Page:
Campbell: I think many people probably already know that if you have a patent, it's going to protect you for about 20 years. The problem is, with drug development, is that you're filing that patent as you're doing the clinical-stage work, and that clinical-stage work can take years and years off of your patent period. So, you end up with a commercial drug that only has patent protection for maybe seven to 10 years. And, obviously, that's not nearly as good as 20 years, especially when you consider that at the end of the patent life, you're going to face competition from generic drugs that are going to be priced as much as 80% or 90% less than the price that you were charging for your reference drug. So, I think more and more, companies are looking and trying to find ways to be able to get additional years added on to their patent protection for their drugs. Again, Kristine, to hammer this point home, if you have a $1 billion blockbuster drug, it has paid for itself probably within the first few years. And now it's all pure profit that you're using to fund your other R&D activity. So, every year, every six months, every one month that you extend your protection, that's big money to your bottom line.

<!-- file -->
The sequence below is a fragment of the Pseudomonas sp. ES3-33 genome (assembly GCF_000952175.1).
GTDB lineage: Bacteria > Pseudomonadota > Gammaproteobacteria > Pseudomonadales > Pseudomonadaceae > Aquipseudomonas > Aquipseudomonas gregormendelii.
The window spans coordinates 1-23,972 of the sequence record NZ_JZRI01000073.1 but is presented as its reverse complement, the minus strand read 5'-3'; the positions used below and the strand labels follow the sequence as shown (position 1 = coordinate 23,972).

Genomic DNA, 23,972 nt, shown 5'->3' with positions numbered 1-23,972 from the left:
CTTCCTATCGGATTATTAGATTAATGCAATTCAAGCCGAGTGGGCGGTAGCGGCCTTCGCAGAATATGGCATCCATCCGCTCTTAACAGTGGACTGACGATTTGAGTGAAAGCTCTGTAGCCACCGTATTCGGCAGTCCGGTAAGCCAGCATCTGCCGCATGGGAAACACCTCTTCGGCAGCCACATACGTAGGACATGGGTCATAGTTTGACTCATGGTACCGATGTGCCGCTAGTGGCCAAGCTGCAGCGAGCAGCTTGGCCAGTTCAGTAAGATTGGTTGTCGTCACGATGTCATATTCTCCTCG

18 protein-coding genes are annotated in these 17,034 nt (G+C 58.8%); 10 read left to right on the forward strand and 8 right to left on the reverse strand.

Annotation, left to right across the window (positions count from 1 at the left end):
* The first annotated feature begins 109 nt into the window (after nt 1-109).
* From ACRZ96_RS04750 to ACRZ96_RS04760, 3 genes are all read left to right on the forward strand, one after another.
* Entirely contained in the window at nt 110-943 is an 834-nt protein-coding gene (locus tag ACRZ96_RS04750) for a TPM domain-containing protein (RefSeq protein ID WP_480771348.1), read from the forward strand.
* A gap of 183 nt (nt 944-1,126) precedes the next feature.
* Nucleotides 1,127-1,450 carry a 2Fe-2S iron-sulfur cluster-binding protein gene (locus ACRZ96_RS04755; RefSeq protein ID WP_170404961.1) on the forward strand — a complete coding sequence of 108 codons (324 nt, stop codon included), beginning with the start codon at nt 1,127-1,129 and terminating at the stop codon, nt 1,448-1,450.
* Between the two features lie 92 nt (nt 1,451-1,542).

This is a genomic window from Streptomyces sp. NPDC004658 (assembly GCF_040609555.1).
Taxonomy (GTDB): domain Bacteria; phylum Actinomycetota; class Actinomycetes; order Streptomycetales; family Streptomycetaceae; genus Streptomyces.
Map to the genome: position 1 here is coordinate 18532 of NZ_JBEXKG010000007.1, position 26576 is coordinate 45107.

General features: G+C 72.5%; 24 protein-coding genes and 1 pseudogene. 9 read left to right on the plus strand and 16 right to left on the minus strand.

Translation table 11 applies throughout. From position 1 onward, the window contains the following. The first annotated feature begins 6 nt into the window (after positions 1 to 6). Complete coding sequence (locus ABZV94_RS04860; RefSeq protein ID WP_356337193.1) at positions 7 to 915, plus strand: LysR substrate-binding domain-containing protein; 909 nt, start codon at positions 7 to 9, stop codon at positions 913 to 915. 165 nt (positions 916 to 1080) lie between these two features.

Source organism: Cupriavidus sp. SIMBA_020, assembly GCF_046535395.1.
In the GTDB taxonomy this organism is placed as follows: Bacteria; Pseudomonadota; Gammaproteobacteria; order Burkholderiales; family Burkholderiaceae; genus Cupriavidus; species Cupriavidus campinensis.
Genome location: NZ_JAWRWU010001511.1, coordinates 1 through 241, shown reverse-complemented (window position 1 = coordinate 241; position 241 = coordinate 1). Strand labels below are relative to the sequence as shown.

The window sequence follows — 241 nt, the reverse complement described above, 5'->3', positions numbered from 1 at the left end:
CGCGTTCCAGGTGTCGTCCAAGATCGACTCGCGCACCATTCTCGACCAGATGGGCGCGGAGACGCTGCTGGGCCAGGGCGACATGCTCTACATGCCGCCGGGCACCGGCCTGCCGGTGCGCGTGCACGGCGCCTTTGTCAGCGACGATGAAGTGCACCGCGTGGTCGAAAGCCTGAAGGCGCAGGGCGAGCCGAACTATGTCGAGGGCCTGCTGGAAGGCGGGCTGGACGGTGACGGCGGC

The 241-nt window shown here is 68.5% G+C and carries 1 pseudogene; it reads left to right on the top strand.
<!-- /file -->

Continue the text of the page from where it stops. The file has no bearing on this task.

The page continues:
Harjes: To give a specific example of the numbers that we're looking at here, I actually pulled these numbers when I was looking at research for the last question that we just answered, but it's applicable here, so I'm going to share it. For a blockbuster drug, meaning $1 billion in revenue, when you break that down into a calendar year, each day is $2.7 million. I think sometimes it's hard to wrap your brain around just how big $1 billion is. But, if you do the math, that's still well over $1 million. $2.7 million every single day. So, even being able to extend your patent protection by a little bit, that's extremely helpful and extremely profitable. One way that the drugmakers can do this is engage the generics in legal battles. There are a ton of different ways that you can do this. Typically, by challenging the generic-drug maker when they try to come at you with their own generic formulation of your branded drug, it'll add a good 30-45 months of additional exclusivity.